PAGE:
The Human Rights Campaign declared a state of emergency for LGBTQ+ people in the U.S. on Tuesday and released a guidebook pointing to laws it deems discriminatory in each state, along with “know your rights” information and resources to help people relocate to states with stronger LGBTQ+ protections.
Sounding the alarm about the current political climate, the nation’s largest organization devoted to the rights of lesbian, gay, bisexual, transgender and queer Americans said travel advisories aren’t enough to help people already living in states where lawmakers have targeted LGBTQ+ people.
“We need champions right now,” HRC President Kelley Robinson said in an interview with The Associated Press. President Joe Biden and other LGBTQ+ rights supporters with decision-making authorities, she said, need to be more than just allies.
The declaration is a call to action for “people in power at every level” of government and the business community, she said, urging them to fight for LGBTQ+ rights with the same fervor as they’ve fought for abortion rights since the U.S. Supreme Court overturned Roe v. Wade last summer.
“When Dobbs fell, you saw a federal response to deal with the abortion crisis that we’re in,” Robinson said. “We are in a crisis of even greater scale to the health and well-being of the LGBTQ+ community, and we need that same sort of response.”
Just a few days into Pride Month, the campaign said it’s taking action in response to an “unprecedented and dangerous” spike in discriminatory legislation sweeping state houses this year, with more than 525 anti-LGBTQ+ bills introduced and more than 70 signed into law so far in 2023 — more than double last year’s number. In a report released Tuesday, it said the new laws are a result of coordinated Republican efforts, supported by “well-funded extremist groups.”
A recent Associated Press analysis found that many bills seeking to ban or restrict gender-affirming health care for transgender youth, who have been the primary targets of state legislation this year, sprang not from grassroots or constituent demand, but from the pens of a few powerful conservative interest groups.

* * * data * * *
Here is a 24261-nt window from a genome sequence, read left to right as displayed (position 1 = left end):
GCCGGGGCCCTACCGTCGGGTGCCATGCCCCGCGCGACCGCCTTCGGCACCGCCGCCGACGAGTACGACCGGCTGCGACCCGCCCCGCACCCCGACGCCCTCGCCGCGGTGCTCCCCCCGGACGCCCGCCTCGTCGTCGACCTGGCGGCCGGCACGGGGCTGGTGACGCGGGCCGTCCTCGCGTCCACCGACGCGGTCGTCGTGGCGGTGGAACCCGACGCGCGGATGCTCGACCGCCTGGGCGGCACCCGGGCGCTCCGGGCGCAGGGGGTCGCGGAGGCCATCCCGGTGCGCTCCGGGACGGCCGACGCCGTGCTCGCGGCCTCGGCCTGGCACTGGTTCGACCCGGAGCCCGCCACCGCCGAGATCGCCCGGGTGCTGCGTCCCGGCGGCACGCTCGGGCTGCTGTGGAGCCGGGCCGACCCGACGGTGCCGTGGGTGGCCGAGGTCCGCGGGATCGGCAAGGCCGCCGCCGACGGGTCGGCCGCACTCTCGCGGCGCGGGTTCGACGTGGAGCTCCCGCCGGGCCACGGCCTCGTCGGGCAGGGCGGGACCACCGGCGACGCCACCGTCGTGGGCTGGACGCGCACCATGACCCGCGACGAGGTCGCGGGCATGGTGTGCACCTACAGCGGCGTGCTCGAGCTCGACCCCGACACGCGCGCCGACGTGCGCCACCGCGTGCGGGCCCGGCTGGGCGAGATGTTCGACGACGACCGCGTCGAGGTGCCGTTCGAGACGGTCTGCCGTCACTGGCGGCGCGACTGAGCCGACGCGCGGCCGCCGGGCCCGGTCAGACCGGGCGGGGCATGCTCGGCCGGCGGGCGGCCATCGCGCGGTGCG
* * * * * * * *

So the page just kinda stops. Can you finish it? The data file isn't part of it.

The HRC guidebook, meanwhile, provides information about filing complaints for civil rights violations and points to resources for financing moves and finding employment, particularly in the 17 states with a trifecta of Democratic leadership in both legislative chambers and the governor’s office. It also offers tips on how to engage in local advocacy and how to navigate tough conversations about LGBTQ+ policies with friends and family.
“The amount of calls I get every day from parents asking how they can move to another state because they’d rather mourn their home than their child is real,” Robinson said. “This is a different level of urgency and demanded a different level of response.”
The emergency declaration is the first in the 43-year history of the HRC, which encompasses a foundation focusing on research, advocacy and education, national and state lobbying campaigns and a political action committee that supports and opposes candidates for office. It comes as Republican-dominated legislatures around the country have restricted various aspects of transgender existence, from pronoun usage and bathroom access to medical care and more.
Among the latest, one of a series of bills that could receive final passage as soon as Tuesday in Louisiana would broadly ban K-12 public school employees from discussing sexual orientation or gender identity in the classroom. The legislation is similar to the Florida law critics call “Don’t Say Gay.”
As many LGBTQ+ Americans are celebrating their identities this month against the backdrop of a dizzying array of new restrictions, some trans people and their families are scrambling to flee their home states. Others have suddenly found themselves without access to medical care many credit as life-saving, and are turning to often-dangerous “do-it-yourself” hormone treatments to avoid involuntarily reversing their physical transitions.
And as Pride Month festivities kick off this week, organizers are beefing up security amid threatened protests by some extremist groups. A mass shooting last fall inside a gay nightclub in Colorado Springs left many LGBTQ+ community members feeling especially vulnerable.
Sign up for our weekly newsletter to get more English-language news coverage from EL PAÍS USA Edition